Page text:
Mailbag: Mankins, Moss and more
Patriots riding high at 6-1, but optimism overshadowed by player news in this 'bag
This week's mailbag took a few dramatic turns.
After the Patriots' 28-18 victory over the Vikings on Sunday, the majority of e-mails into the mailbag were bigger picture in nature, focusing on how the team had the best record in the NFL at 6-1. There was optimism at the growth of the defense and how the Patriots were winning close games.
Then came a wave of Randy Moss questions, focused first on his postgame press conference, and then the shocking news that the Vikings were waiving him. The possibility of the Patriots taking Moss back was raised by many.
Those two topics alone would have filled up the mailbag. But then late Monday, news broke of Logan Mankins reporting to the team.
It's never dull when it comes to the Patriots, is it?
Q. Mike, with Mankins reporting Tuesday, do you see the Patriots actually using him in a game? Should they feel good about trusting the protection of Tom Brady's blindside to a guy who doesn't want to be here and has ripped the coach, organization and owner? -- Glenn (Newburyport, Mass.)
Glenn, I do see Mankins playing for the Patriots at some point. In the end, I think both sides have a feeling that "business is business" and in the short-term they will put this behind them and move on. The Patriots did what they thought was right. Mankins did what he thought was right. They disagreed at the time, but now they come together, and with Mankins reporting early and on a quiet Tuesday, it's about as amicable as could be, given the circumstances. As for Mankins and playing time, the way I envision it unfolding is that Mankins will first need a few weeks to get himself ready. At that point, the team will assess the health and production of the line and decide how it wants to proceed. If the feeling is that Mankins will make them better, I could see them easing him into the mix as part of a rotation with Dan Connolly at first, before turning it over to Mankins -- assuming he returns to Pro Bowl form.[+] EnlargeNick Laham/Getty ImagesHow will the Patriots welcome back Logan Mankins? He was very well-liked in the locker room before his holdout.
Q. How are the Patriots going to react to Mankins finally signing his tender and reporting? He can be a key part of the offense and improve an already impressive offensive line. How soon can we expect to see him on the field after he held out so long? -- Harry (Bloomington, Ind.)
A. Harry, I think teammates will celebrate his arrival. Mankins is extremely well-liked in the locker room and I see players rallying around his return. As for how quickly one could expect Mankins to return to action, I think of it from a preseason perspective. It usually takes 3-4 weeks for players to be where they need to be. The other factor to consider is how this affects Connolly both in the short-term and the long-term, and that will be a factor in the decision-making process as well. You don't just cast your fill-in aside.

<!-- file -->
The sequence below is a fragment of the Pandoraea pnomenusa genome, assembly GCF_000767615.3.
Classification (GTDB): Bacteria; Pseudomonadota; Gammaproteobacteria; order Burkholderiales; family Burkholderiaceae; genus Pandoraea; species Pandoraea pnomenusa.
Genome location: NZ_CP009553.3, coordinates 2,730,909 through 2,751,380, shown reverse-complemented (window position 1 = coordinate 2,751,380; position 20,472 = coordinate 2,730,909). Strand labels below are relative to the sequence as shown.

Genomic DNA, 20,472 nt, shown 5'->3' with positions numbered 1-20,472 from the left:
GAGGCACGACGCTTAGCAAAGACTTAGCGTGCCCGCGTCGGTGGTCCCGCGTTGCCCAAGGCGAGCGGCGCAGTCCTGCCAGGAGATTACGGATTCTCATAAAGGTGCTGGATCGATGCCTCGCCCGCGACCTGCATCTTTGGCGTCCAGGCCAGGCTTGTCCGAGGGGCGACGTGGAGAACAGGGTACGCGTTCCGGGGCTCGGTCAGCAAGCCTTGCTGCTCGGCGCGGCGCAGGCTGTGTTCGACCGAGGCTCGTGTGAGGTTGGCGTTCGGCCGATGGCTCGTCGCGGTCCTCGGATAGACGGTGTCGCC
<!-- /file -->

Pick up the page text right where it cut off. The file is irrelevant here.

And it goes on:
Q. Does Mankins count against the roster immediately, or do the Patriots get a three-week roster exception? -- Earl (Waltham, Mass.)
A. Earl, I think the Patriots will get an exemption and won't have to make a roster move immediately to make room for Mankins. I am not sure how long it will be.
Q. What are the chances Logan Mankins plays the six games required to obtain a year of service and then sits out the remainder of the regular season and playoffs? I know he would be subject to fines (as he would then be under contract), but the animosity between the two sides and the risk of injury seems to make this a possibility. What do you think? -- Pat (Kennett Square, Pa.)
A. Pat, I don't see it happening. I think the sparring is over. Once Mankins reports Tuesday, he will be making a statement that he is fully committed to the team from this point forward. While the scenario in the question is always a possibility, I just don't see it going down that path.
Q. Mike, great news that Mankins is coming back. Does his earlier-than-expected arrival suggest that: 1) He is signing the original, higher tender amount (before the reduction), and 2) That all hope is not lost about a long-term contract? -- Pete
A. Pete, Mankins comes back on his reduced tender -- at $1.54 million -- according to ESPN NFL Insider Adam Schefter. As for the long-term deal, my sense is that the sides will table the topic until the end of the year. I see this as a short-term situation at this point.
Q. As the chances of Randy Moss receiving either a last big contract or a Super Bowl ring are dwindling by the day, you have to watch these developments with a sense or irony. At best, I could see him on the receiving end of a Terrell Owens type deal in the offseason. His behavior, on and off the field, has seemingly cost him everything. Your thoughts? -- Pat (Kennett Square, Pa.)
A. Pat, it's hard to argue that Moss has done anything to improve his standing. Jackie MacMullan wrote strongly on this topic on our site here at ESPNBoston.com when the trade was made. Moss had it good in New England, and it's hard for me to imagine he will find a better situation elsewhere.
Q. Mike, what is the best team for Randy Moss (other than the Patriots)? -- MarkJ (Japan)